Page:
Washington Ranks 7th in Energy Efficiency Among U.S. Cities

When it comes to bad driving and lying, though, the nation’s capital reigns supreme.

The Capitol peeks out over solar panel-topped buildings topped in Washington, D.C.
National Journal
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Marina Koren
Sept. 19, 2013, 10:13 a.m.

Amer­ica’s most pop­u­lous cit­ies haven’t been hold­ing their breath while wait­ing for a bi­par­tis­an en­ergy-ef­fi­ciency bill cur­rently stuck in the Sen­ate. Those cit­ies in­clude the na­tion’s cap­it­al, which ranks sev­enth in en­ergy ef­fi­ciency, ac­cord­ing to a new score­card from the non­profit Amer­ic­an Coun­cil for an En­ergy-Ef­fi­cient Eco­nomy.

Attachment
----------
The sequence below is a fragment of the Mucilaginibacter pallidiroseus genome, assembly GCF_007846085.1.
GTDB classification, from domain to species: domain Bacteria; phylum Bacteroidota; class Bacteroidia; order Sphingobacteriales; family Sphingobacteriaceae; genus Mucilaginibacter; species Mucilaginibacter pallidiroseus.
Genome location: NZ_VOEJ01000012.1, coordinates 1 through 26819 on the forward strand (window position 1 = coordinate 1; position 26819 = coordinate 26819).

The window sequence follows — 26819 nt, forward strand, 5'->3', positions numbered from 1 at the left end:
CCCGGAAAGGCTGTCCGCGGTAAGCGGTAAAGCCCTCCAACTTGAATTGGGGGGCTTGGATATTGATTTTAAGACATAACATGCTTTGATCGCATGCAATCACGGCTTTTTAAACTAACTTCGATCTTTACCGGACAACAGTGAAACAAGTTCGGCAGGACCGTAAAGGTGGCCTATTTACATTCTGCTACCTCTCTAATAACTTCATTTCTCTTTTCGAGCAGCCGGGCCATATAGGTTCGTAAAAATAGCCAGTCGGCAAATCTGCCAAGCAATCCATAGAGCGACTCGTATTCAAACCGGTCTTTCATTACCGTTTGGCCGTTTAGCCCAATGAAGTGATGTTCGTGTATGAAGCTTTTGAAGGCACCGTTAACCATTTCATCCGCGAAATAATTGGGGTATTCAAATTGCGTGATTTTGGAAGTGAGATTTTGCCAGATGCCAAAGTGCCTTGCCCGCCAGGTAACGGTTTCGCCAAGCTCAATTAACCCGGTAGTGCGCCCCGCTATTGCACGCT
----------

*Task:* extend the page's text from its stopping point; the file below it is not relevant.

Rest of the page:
The rank­ings meas­ure a city’s suc­cess by its en­ergy-ef­fi­ciency le­gis­la­tion and prac­tices, from build­ing and trans­port­a­tion policies to loc­al en­ergy con­sump­tion and com­munity pro­grams. Bo­ston tops the list of 34 cit­ies, fol­lowed by Port­land, New York City, San Fran­cisco, Seattle and Aus­tin. This is the first score­card for cit­ies from ACEEE, which re­leases sim­il­ar grad­ing for states each year.

Ac­cord­ing to the score­card, Wash­ing­ton is among a group of cit­ies, which in­cludes Min­neapol­is, Chica­go, Phil­adelphia, and Den­ver, “poised to rise in the rank­ings in fu­ture years.”

Last spring, D.C. May­or Vin­cent Gray out­lined a long-term sus­tain­ab­il­ity plan to make the Dis­trict “the most sus­tain­able city in the na­tion by 2032.” The ini­ti­at­ive calls for more green everything: jobs, build­ings, and streets.

Wash­ing­ton may not lead the coun­try in en­ergy ef­fi­ciency, but it does carry a num­ber of oth­er su­per­lat­ives. While its drivers are the most ac­ci­dent prone and its people the least hon­est, the the Dis­trict is also “Amer­ica’s best city for wo­men.”


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